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Brandeis University's Community Newspaper — Waltham, Mass.

Illuminating homelessness stereotypes

Published: February 7, 2014
Section: News

On Monday, Feb. 3, Tatjana Meschede, senior lecturer at the Heller School for Social Policy and Management, contributed her knowledge and experience of homelessness in the conference titled, “A Focus on Homelessness in Local Communities” for ’DEIS Impact.

Members of Habitat for Humanity and Hunger and Homelessness, active clubs under the Waltham Group, held the conference. Meschede prepared a presentation regarding the pressing concerns of homelessness. Following, Meschede answered questions from the audience and then the audience broke into groups to explore the different misconceptions and stereotypes that surround homeless people, while groups discussed ways to get involved in their communities to help combat homelessness.

Three main concerns were found to be associated with homelessness. The first focus inquired into why there are homeless people. The second aspect defined who they are. The third concept explored what policies the United States has passed to assist homeless people.

Homelessness occurs for many reasons, including an increase in housing expenses, reduction in social services, redevelopment and gentrification in major cities in the United States and deinstitutionalizing mental-health hospitals. Altering any of these four areas can impact many people in the country.

Although a large segment of individuals are homeless, many families are becoming homeless too. On any given night in the United States, about 250,000 people in families are homeless. Most of these families are young parents with young children, resulting in homeless youth. A large segment of homeless people are individuals under the age of 18 who lack parental, foster or institutional care. Without an adult figure, these young children lack support and a safety net. Insufficient nourishment, lack of education and a lack of residence contribute to these families’ struggles. As Meschede mentioned, along with young adults and youth, there has also been an increase in elderly homeless people. Age is not the only factor. Government policies also have a large effect on the homeless.

Homelessness became recognized as a social issue during Ronald Reagan’s presidency. The McKinney-Vento Homeless Assistance Act of 1987, signed by President Reagan, allocated funding to the direct service of homeless people. This bill provides homeless shelters with federal funds to help those in need, as well as to soup kitchens and food pantries. Though other bills have been passed, this particular bill paved the way for service. The most effective way to address homelessness involves housing. Providing homes and rehousing families as soon as they become homeless is the best approach for combatting homelessness. Moreover, providing homeless individuals with training for employment gives them an opportunity to search for and maintain a job. By having a job, individuals can bring home an income, which can assist them in paying monthly expenses.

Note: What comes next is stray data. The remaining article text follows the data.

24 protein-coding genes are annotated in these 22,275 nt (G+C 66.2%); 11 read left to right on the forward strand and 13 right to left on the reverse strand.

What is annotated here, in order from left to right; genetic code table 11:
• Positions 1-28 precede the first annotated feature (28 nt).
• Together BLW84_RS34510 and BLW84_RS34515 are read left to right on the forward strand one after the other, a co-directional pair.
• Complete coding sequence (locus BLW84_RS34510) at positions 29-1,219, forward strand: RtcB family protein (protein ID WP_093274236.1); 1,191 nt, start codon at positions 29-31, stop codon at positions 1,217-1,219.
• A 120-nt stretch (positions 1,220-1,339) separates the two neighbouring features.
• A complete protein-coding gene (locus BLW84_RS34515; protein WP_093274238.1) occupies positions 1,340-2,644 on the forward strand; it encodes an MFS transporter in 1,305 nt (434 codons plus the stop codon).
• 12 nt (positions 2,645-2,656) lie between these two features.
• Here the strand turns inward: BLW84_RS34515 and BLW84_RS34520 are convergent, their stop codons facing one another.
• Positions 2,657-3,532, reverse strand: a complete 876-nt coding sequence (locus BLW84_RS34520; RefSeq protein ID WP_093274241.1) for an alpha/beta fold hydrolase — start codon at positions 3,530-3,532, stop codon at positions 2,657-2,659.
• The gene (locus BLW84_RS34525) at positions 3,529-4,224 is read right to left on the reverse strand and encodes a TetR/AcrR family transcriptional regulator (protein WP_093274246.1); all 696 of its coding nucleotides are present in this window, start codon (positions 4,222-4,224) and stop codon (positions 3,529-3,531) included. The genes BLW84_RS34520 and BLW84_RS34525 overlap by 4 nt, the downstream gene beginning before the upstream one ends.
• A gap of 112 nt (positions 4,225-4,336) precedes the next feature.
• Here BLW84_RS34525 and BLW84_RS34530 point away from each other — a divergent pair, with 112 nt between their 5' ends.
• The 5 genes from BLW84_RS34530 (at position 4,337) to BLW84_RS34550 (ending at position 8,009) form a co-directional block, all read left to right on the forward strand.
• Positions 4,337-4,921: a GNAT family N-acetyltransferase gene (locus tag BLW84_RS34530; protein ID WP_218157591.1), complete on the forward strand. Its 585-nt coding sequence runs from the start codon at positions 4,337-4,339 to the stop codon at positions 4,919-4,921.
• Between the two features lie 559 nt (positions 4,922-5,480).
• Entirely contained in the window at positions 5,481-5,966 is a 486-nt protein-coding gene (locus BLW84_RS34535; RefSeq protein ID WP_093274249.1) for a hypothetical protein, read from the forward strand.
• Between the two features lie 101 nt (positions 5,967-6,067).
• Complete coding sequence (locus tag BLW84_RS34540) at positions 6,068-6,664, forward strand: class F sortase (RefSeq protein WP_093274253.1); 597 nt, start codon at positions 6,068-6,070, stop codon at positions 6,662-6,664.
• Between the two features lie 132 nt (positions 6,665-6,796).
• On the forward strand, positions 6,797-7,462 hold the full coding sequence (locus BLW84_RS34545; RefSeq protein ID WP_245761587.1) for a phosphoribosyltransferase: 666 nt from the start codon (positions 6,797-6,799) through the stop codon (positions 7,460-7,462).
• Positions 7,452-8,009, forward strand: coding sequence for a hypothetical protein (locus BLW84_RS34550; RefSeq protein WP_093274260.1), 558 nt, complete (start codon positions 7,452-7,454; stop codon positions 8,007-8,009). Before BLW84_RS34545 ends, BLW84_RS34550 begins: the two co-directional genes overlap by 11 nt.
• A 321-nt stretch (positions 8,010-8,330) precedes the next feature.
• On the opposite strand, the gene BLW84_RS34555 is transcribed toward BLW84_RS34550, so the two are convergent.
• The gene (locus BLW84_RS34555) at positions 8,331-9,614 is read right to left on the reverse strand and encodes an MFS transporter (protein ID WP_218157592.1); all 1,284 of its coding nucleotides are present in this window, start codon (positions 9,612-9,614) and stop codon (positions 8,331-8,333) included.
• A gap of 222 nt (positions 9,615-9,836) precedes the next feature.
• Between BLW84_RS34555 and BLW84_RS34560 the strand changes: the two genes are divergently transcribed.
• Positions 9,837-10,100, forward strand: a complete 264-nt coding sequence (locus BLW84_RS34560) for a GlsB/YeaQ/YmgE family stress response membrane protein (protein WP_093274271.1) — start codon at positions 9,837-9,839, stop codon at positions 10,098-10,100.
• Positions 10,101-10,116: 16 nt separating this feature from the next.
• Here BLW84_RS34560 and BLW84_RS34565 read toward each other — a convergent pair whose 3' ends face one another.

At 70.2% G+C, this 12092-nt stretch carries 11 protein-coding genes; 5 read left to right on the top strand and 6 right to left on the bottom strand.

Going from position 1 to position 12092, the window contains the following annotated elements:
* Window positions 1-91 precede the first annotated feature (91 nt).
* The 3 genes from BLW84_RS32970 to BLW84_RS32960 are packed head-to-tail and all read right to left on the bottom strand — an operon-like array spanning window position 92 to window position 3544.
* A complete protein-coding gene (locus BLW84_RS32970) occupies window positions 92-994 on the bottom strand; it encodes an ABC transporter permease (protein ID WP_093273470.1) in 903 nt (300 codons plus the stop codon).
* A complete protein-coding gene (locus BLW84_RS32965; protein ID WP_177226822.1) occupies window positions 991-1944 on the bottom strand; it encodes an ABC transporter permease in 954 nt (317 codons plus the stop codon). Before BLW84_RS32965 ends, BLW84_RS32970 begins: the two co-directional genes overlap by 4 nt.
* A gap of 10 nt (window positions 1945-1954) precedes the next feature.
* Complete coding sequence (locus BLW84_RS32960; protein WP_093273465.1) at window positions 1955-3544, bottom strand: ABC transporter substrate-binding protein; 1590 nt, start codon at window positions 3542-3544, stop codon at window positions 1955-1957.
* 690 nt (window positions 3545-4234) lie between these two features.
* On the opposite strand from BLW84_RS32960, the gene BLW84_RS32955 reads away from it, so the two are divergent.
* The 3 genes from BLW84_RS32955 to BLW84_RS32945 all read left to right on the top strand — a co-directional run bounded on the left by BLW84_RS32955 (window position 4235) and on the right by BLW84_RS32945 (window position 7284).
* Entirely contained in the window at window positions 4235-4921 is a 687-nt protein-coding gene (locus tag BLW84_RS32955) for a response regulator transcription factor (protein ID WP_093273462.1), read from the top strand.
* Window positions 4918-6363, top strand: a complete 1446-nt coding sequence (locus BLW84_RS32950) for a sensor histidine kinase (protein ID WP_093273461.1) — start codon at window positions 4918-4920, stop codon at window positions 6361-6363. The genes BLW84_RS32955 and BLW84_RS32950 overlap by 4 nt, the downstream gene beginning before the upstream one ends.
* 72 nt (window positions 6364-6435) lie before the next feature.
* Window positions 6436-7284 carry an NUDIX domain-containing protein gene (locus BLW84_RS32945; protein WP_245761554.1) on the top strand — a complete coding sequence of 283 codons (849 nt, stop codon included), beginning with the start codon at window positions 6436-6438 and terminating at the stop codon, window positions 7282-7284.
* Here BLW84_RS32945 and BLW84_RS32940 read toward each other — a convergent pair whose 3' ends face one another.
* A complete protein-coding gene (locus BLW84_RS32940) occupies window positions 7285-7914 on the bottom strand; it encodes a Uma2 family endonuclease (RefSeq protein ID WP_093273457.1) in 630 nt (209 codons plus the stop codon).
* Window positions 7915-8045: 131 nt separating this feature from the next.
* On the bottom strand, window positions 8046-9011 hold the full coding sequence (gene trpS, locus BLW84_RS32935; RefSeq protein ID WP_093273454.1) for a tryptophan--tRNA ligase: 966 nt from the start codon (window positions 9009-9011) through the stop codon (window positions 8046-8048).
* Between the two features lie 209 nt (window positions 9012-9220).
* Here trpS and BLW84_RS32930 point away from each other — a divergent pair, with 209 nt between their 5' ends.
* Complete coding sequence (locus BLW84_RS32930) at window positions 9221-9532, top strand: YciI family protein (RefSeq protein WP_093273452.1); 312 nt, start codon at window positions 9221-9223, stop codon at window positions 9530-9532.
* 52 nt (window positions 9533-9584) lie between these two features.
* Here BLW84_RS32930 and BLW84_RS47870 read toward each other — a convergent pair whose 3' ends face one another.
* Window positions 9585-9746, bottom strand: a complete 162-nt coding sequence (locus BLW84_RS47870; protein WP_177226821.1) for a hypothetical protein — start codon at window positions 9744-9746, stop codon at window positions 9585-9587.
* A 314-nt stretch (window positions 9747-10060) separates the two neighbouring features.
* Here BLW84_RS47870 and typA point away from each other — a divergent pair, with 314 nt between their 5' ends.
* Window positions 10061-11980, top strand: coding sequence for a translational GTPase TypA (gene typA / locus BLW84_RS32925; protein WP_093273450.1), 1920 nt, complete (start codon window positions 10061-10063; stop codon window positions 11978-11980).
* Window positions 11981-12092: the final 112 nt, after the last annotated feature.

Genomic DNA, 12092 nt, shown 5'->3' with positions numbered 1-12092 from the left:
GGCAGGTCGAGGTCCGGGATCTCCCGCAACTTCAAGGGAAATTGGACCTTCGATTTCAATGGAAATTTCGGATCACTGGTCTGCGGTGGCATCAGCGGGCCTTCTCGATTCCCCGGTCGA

During the presentation, Meschede brought in her first encounter with homelessness when she arrived to the United States from Germany. She realized that homelessness was a social issue although it was not widely discussed. The state of Massachusetts is a “right to shelter” state, meaning that everyone should have access to housing. Other states will give people experiencing homelessness bus tickets to go to a different state for guaranteed shelter.

After the presentation, the audience listened to a list of stereotypes read by Kateri Spear ’15, Habitat for Humanity coordinator. Some misconceptions are that homeless people are criminals, mentally ill, too lazy to work or became this way as a result of poor choices. Following, each audience member shared his or her interaction and contact with homelessness. Some shared anecdotes of their work with homelessness in Washington, D.C., New York and even in France.

While discussing this, groups also explored ways to combat the stereotypes associated with homeless people. They examined ways to reduce the negative impressions of homelessness. Individuals presented different opinions on how to make a difference in society in regards to this social problem. By acknowledging the homeless as human beings – giving spare change, food or a drink – society moves a step forward toward helping these individuals.

Perhaps the most important factor the audience took away is how essential it is for individuals to make their own contribution and help in any way possible to create a stronger community.